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Asia's Tide of Change

Surging economic and technological development is changing Asian cultures—including young people's sexual mores.

By Christine Grillo

Like father, like son. For centuries, this adage described traditional Asian cultures, as children followed in the footsteps of their parents and ancestors and adhered to ancient Confucian values such as respect for elders, family loyalty, emphasis on learning and virginity until marriage.

However, change is occurring in many Asian societies. With economic and social development—occurring at different rates and on different timetables from region to region—communities have been exposed to new forms of media and to outside influences.

But what exactly is changing? For starters, attitudes toward romance, marriage and sex.

Adolescents in particular are adopting Western attitudes and behaviors. In Hanoi, Shanghai and Taipei, colleagues of researchers at the Bill and Melinda Gates Institute for Population and Reproductive Health began to comment on these trends. Their observations led to a collaboration that has spanned three cities and several years.

To determine the extent of shifting sexual zeitgeists and to tease out how the process of change is working, and how it affects the current generation of adolescents, Laurie Schwab Zabin, Robert Wm. Blum and David Bishai and their Asian colleagues have explored behaviors and attitudes in the context of family, school, neighborhood, peers, parents and, of course, the media.

Although analysis is just getting under way, early findings point toward some conclusions. Long-Westernized Taipei is already plateauing at a high level of sexual behavior, says Zabin, professor of Population, Family and Reproductive Health (PFRH). Shanghai is in the midst of transition. And Hanoi, the most conservative of the three cities, "is entering the transition gingerly," says Zabin, principal investigator for the study.

The researchers looked at Internet use, media exposure, family contexts, and personal aspirations and expectations to determine whether access to the new media among young people ages 15 to 24 is associated with less traditional sexual behaviors and beliefs. So far, it seems that those with more liberal attitudes and behaviors are more likely to prefer the Internet and Western movies to radio, television and books. But Mark Emerson, the study's project coordinator, also notes that higher expectations for education and employment are associated with more conservative—and therefore less risky—attitudes and behaviors. "In all three cities," says Zabin, PhD '79, "knowing what it takes to get ahead decreases premarital sex."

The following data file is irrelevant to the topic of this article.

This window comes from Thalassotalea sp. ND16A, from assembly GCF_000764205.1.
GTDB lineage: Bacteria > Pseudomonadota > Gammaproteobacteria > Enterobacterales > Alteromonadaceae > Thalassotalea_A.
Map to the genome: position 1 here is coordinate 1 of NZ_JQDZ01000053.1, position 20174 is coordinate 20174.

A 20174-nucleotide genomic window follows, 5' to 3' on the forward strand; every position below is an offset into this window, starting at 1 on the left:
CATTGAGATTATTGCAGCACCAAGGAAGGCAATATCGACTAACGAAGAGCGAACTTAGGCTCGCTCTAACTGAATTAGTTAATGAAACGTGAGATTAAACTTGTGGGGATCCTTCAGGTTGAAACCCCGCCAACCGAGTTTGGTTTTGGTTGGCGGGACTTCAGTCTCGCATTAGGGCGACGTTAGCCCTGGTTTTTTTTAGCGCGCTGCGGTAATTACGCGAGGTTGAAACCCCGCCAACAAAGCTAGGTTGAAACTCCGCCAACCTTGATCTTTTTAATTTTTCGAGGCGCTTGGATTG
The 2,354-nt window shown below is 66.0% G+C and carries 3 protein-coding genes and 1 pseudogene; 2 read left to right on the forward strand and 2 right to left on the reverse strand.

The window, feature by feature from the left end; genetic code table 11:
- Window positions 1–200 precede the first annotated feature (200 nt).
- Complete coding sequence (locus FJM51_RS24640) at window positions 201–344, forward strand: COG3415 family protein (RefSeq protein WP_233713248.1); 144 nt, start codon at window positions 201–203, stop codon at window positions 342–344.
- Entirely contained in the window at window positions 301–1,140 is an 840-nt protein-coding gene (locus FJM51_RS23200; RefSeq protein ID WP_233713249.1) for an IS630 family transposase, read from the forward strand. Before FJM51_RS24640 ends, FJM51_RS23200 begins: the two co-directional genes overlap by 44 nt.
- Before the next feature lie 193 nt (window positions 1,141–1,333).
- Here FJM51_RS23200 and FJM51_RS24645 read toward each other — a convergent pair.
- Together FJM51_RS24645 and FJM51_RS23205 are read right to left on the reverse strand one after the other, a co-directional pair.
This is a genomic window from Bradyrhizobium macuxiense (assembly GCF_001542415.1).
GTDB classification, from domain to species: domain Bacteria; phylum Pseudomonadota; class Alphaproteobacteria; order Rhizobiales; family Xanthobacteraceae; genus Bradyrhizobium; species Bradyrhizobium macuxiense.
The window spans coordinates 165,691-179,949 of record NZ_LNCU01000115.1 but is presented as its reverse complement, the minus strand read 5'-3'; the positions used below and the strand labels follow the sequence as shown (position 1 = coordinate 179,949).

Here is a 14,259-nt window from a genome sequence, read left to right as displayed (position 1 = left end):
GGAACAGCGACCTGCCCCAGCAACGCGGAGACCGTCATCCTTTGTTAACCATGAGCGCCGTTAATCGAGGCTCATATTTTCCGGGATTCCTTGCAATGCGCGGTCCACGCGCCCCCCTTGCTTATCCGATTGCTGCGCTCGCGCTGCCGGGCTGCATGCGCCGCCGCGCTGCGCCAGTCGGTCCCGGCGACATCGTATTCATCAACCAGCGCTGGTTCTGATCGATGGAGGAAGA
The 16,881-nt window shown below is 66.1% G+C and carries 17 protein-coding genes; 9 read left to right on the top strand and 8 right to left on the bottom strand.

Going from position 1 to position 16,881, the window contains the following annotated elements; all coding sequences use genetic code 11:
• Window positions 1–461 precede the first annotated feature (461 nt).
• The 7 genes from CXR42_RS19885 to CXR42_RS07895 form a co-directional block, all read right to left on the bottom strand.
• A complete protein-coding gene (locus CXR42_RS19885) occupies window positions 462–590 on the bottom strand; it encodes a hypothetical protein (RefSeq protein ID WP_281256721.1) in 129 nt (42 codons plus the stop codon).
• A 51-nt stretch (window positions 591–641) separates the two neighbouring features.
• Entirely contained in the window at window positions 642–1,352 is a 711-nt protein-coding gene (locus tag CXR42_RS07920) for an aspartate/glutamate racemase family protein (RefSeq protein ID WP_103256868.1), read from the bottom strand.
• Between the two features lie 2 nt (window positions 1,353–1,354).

Preliminary findings from "A Three-City Asian Study of Adolescents and Youth: Collaborative Surveys in Hanoi, Shanghai and Taipei" show that peers are most often the source of sex-related information for young people, with school a close second; parents lag far behind. (However, the findings do suggest that adolescents who openly communicate with their parents about many issues—not just sex—often practice safer behavior.) Perception of peers' sexual activity wields great influence on adolescents in these cultures—just as in the West. It appears that 15- to 19-year-olds are more vulnerable to those perceptions than those ages 20 to 24. In still-traditional Hanoi, this influence looms largest; in Taipei, peers have less influence.

Besides examining risky sexual behaviors like early sexual debut and misuse or non-use of contraception, the researchers looked at other risk-taking such as smoking, drug use and running away from home. In early analyses, it seems as if sexual risk-taking goes hand in hand with clusters of risk behaviors. Robert Blum, the William H. Gates Sr. Professor and Chair of Population, Family and Reproductive Health, found an association between risky behavior and suicidality. "Those who have lower Confucian values have higher suicidal attempts," says Blum, MD, PhD, MPH. "In most cultures, those with lower religiosity have higher suicidality. ... I am struck by seeing so many risk and protective factors appearing to be relatively consistent."

So what should be done with these findings? The researchers agree on a few things. First, the Internet needs to be exploited as a resource for adolescents about contraception and reproductive health. Second, the need for peer education programs is evident. And parents should make talking about sex part of their family values. Most importantly, public health organizations must be mindful of how these changes in attitudes and behaviors affect the need for services. "For example, in China, which has emphasized family planning in recent decades, those services are largely directed to married couples after their first child," says Zabin. "Now the public health sector must realize that the needs are different for different age groups. More and more, it will need to provide services appropriate to adolescents and young adult premarital populations."

The findings mirror a global trend. "In many countries we're seeing a loosening up of traditional values," says Zabin. This could precipitate a rise in sexually transmitted infections, including HIV/AIDS, and teen pregnancy. Says Blum: "We know how to minimize these risks. It's our challenge to bring to scale what we know works."

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